John Russell Howald, a resident of Montana, has been handed an 18-year prison sentence after being found guilty of federal hate crime and firearm charges.
His conviction was related to a disturbing incident in which he embarked on a self-proclaimed mission to eradicate the LGBTQ community in the town of Basin
In March 2020, Howald fired shots from an AK-style rifle at the residence of a lesbian woman who openly identified as such. Alarming reports reveal that the woman was inside her home during the attack. Howald was armed with a cache of weapons, including two assault rifles, a hunting rifle, two pistols, and numerous high-capacity magazines that were taped together to expedite reloading.
According to a press release by the Department of Justice, Howald’s intentions were far from isolated. After targeting the woman’s house, he proceeded toward other residences occupied by members of the lesbian, queer, and gay community. Fortunately, some local residents recognized Howald and managed to delay him until law enforcement arrived.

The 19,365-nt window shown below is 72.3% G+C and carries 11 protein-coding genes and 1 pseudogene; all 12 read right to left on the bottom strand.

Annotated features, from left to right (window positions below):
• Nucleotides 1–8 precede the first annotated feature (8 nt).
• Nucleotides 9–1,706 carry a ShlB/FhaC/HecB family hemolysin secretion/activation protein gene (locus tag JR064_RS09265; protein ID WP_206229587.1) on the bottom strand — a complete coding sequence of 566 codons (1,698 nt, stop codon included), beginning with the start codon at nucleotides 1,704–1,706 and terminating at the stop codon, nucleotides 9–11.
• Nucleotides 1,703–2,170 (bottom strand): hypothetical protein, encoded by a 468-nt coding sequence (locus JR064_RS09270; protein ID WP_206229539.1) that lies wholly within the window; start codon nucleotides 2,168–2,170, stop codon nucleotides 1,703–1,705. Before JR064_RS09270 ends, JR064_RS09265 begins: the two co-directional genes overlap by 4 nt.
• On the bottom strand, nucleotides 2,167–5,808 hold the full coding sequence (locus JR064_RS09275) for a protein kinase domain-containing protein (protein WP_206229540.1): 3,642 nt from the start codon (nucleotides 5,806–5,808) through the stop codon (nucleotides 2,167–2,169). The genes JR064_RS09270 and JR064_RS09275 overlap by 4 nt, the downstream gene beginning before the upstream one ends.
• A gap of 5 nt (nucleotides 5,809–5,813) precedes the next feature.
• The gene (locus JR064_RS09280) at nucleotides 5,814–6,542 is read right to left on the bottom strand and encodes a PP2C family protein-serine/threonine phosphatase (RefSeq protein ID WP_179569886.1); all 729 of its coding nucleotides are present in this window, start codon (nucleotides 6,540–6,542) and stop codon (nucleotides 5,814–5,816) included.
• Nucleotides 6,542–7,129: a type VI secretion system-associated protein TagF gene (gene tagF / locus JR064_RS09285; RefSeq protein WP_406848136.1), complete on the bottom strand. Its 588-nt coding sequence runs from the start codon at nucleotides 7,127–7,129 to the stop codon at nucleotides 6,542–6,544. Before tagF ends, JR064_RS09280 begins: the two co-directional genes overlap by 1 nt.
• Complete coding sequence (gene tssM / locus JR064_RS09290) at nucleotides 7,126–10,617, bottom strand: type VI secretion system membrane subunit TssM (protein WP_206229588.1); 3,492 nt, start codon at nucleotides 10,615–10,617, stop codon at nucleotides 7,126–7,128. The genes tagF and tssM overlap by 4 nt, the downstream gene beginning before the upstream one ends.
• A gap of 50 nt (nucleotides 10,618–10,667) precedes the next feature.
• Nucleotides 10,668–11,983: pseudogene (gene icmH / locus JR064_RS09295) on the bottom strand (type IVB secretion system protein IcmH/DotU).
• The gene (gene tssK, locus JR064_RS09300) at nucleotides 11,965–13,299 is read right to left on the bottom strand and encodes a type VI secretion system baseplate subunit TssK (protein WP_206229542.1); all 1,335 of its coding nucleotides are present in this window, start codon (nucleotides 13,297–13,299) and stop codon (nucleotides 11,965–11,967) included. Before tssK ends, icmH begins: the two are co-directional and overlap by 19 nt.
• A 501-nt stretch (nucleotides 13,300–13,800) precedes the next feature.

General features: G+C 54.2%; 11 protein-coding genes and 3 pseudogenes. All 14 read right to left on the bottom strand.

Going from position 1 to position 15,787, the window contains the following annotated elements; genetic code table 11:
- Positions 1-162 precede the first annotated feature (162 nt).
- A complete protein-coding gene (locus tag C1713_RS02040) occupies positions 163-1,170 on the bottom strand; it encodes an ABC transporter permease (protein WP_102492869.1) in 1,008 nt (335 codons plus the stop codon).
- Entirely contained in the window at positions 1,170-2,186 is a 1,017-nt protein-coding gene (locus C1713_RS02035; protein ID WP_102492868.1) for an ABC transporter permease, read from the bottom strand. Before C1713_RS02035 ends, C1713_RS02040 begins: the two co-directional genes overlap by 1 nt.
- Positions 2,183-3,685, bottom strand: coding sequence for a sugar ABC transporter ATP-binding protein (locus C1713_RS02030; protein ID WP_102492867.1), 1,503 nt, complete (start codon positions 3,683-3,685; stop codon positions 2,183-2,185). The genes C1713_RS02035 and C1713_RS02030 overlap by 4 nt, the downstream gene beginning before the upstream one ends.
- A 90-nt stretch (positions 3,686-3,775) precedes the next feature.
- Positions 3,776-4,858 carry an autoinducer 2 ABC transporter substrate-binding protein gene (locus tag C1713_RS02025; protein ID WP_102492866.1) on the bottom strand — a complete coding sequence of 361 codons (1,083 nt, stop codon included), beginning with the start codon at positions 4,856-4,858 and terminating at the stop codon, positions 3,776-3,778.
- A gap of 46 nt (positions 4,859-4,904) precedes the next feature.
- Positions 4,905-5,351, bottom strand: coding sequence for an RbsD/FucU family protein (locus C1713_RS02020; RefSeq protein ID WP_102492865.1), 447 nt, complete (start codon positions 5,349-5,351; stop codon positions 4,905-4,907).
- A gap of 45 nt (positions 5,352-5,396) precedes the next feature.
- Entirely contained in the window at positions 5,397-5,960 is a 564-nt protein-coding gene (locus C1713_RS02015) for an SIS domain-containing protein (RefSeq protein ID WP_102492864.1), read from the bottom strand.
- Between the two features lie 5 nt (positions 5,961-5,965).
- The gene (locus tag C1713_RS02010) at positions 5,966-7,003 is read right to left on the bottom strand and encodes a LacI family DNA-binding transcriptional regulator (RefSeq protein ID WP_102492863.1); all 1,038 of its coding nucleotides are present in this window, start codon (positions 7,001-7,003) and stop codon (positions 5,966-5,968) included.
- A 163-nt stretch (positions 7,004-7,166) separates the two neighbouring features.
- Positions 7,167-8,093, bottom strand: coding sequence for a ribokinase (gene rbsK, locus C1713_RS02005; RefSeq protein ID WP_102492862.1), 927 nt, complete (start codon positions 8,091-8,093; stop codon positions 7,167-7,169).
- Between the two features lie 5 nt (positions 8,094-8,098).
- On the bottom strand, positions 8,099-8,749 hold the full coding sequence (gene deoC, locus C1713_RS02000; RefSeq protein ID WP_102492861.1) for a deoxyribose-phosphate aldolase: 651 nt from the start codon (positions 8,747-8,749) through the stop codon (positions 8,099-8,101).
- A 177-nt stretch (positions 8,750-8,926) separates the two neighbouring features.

Eyewitness accounts described Howald as yelling and firing additional rounds from the same rifle while openly expressing his hatred toward the LGBTQ residents of the town. He even pointed his rifle at a responding deputy, escalating the situation dangerously close to a shootout in downtown Basin. Eventually, he fled into the surrounding hills but was apprehended the following day.
Law enforcement discovered a loaded pistol, a knife, an AR-style rifle, a revolver, and ammunition in his possession
ATF Director Steven Dettelbach condemned the incident, stating, “Motivated by hatred of the LGBTQ+ community and armed with multiple firearms and high-capacity magazines, this defendant sought to intimidate – even terrorize – an entire community.” He emphasized the gravity of the crime, particularly during Pride Month. The Human Rights Campaign has declared a national state of emergency for the LGBTQ+ community in the United States.
John Russell Howald’s prison sentence of 18 years, to be followed by five years of supervised release, serves as a reminder that such acts of hate and violence will not be tolerated. Assistant Attorney General Kristen Clarke from the Justice Department’s Civil Rights Division affirmed the government’s commitment to protecting the rights of all individuals, regardless of sexual orientation, and vowed to hold perpetrators of hate-fueled violence accountable using the Matthew Shepard and James Byrd Hate Crimes Prevention Act.